By SEAN PIDGEON - The Wall Street Journal
Literary depictions of public houses are inevitably held to a higher standard of authenticity than, say, imaginative portrayals of lush springtime woodlands or shimmering wheat-fields in August. Writers are allowed considerable artistic latitude in describing such glories of nature and landscape, but any false note in a pub scene (pints of bitter served in the wrong kind of glass, the publican calling time an hour too soon) may be fatally damaging to the reader's suspension of disbelief.
Graham Swift, in his 1996 Booker-winning novel "Last Orders," describes the fictional Coach and Horses this way: "Chilly, a whiff of disinfectant, too much empty space. There's a shaft of sunlight coming through the window, full of specks. Makes you think of a church."
He's nodding slyly at the secular sanctity of the pub; at the same time, he wins instant legitimacy for this imagined setting by appealing to a kind of sense-memory that puts us in mind of similar spaces we've inhabited.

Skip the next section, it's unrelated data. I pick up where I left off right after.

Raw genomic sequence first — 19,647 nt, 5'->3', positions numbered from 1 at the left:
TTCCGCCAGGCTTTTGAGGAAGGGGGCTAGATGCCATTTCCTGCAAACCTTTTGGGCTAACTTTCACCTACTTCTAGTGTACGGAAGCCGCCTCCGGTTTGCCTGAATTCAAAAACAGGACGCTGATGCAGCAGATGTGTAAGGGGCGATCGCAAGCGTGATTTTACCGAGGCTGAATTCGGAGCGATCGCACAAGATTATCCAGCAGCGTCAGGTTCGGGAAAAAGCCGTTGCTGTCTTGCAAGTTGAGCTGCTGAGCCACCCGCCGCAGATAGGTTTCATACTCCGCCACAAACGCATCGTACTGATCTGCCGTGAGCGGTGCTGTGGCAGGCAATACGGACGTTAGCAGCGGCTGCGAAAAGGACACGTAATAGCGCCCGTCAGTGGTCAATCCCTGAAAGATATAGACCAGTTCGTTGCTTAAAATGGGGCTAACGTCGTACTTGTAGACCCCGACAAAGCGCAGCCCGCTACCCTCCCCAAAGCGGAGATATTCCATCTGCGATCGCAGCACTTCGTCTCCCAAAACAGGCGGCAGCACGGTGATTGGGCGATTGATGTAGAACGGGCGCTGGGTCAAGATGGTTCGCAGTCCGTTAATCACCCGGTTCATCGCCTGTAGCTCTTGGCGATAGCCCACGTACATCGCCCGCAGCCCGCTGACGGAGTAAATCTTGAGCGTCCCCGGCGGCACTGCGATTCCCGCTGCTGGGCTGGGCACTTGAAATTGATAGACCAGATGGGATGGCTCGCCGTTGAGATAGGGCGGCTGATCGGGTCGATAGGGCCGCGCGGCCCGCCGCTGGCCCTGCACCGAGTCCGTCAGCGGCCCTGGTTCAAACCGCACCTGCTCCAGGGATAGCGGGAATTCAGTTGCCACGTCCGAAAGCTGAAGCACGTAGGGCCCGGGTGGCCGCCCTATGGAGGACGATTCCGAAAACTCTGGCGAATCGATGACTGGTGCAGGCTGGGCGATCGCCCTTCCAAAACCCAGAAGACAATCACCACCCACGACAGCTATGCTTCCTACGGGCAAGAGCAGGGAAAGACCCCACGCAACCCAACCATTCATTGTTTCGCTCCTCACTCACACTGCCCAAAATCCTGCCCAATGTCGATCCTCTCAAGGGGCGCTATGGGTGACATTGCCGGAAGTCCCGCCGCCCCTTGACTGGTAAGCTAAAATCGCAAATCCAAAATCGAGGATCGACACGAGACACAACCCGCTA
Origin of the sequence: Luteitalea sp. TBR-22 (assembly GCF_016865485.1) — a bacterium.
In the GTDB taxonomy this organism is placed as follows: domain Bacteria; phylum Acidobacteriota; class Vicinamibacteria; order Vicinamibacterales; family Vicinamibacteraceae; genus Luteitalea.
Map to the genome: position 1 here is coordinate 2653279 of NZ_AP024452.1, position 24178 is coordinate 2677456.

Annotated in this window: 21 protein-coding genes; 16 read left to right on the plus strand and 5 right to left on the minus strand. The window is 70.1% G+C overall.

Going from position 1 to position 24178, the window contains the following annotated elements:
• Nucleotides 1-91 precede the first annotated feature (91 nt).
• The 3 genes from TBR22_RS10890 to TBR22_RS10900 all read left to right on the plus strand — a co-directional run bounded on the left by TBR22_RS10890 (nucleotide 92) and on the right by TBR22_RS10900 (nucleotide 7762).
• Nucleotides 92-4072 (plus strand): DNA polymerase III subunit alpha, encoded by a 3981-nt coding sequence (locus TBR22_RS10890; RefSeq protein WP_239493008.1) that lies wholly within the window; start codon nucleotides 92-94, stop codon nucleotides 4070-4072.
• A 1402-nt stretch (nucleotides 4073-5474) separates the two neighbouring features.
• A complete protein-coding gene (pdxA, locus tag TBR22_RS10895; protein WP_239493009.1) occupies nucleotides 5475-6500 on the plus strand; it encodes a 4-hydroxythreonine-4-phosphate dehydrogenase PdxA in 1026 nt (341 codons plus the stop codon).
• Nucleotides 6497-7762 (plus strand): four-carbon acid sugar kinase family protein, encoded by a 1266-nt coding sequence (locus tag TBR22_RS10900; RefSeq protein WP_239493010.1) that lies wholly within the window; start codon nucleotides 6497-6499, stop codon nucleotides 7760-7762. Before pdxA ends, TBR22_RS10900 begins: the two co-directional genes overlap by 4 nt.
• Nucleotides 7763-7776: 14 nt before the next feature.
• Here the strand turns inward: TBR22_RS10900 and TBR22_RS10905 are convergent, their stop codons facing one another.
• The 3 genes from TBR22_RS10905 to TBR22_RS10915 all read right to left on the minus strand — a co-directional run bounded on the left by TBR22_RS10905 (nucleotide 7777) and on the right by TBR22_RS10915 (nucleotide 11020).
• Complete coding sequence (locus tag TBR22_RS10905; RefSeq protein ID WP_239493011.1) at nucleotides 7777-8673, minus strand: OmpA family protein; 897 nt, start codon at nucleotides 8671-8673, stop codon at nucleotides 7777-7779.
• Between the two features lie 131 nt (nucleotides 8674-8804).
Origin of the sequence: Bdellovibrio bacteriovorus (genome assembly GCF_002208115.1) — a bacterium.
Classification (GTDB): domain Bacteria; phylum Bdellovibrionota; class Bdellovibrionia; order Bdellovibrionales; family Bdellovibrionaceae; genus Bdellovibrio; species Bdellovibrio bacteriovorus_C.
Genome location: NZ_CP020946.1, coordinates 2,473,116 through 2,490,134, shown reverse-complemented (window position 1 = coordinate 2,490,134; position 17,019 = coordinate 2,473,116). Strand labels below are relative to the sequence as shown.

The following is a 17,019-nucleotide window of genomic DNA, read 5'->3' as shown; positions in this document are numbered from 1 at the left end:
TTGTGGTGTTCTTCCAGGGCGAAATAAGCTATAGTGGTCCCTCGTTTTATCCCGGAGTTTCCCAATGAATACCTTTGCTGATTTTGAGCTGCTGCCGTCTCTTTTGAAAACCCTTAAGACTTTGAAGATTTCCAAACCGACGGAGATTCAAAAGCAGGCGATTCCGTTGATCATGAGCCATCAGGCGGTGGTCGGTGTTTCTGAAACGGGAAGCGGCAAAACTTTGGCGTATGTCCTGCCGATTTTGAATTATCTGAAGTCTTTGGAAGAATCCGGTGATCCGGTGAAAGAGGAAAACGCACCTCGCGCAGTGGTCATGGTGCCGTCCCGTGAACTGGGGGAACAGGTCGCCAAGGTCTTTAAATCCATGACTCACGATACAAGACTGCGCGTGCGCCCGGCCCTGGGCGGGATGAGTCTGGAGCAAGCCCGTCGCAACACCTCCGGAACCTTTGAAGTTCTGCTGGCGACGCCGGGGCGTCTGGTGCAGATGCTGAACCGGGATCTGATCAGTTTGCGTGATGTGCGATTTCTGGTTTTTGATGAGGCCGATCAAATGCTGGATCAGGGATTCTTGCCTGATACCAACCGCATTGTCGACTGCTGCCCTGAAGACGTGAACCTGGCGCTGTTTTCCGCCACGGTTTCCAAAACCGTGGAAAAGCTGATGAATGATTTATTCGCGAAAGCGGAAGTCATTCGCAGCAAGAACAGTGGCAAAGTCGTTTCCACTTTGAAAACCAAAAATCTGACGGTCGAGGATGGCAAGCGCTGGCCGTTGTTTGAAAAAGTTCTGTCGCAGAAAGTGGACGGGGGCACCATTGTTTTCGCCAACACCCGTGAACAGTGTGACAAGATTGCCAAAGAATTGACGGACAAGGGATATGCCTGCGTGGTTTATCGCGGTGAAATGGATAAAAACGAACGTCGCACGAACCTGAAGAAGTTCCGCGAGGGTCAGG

The artistry of Thomas Hardy's pub descriptions in his 1874 "Far From the Madding Crowd" forces us instantly to capitulate. "These owners of the two most appreciative throats in the neighborhood, within the pale of respectability, were now sitting face to face over a three-legged circular table, having an iron rim to keep cups and pots from being accidentally elbowed off; they might have been said to resemble the setting sun and the full moon shining vis-à-vis across the globe." The denizens of the Buck's Head Inn could be nothing other than real.
In "Our Mutual Friend," written in the mid-1860s, fellow Victorian Charles Dickens applies his descriptive touch—not known for its lightness—to a pub called the Six Jolly Fellowship Porters. His topic is the wood that forms the beams and partitions of the inn.